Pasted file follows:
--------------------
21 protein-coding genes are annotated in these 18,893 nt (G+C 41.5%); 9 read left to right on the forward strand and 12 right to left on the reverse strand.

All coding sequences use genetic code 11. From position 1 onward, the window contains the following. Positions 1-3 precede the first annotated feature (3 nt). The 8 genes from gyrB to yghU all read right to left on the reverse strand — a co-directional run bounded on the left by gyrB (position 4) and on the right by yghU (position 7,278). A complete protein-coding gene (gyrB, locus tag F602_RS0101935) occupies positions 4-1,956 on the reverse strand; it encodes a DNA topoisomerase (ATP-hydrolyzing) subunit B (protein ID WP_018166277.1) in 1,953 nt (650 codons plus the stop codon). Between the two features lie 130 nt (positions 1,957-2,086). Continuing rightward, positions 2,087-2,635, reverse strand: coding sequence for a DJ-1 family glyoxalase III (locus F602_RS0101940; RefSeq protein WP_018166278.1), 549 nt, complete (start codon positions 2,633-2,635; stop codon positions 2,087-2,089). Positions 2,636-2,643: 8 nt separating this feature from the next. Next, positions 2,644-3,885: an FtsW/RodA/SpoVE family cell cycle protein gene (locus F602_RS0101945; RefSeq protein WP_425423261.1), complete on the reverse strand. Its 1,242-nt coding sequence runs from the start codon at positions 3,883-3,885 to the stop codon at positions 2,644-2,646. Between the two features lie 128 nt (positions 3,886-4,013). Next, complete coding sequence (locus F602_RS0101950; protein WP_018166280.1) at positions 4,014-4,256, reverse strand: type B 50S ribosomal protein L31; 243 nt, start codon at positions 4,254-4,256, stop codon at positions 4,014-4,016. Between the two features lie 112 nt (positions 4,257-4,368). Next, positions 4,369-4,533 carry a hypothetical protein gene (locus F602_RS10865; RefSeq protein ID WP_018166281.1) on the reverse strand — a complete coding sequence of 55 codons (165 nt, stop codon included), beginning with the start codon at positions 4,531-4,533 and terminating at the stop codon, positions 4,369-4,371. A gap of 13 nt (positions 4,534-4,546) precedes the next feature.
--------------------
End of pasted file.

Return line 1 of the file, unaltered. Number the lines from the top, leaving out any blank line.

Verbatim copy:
21 protein-coding genes are annotated in these 18,893 nt (G+C 41.5%); 9 read left to right on the forward strand and 12 right to left on the reverse strand.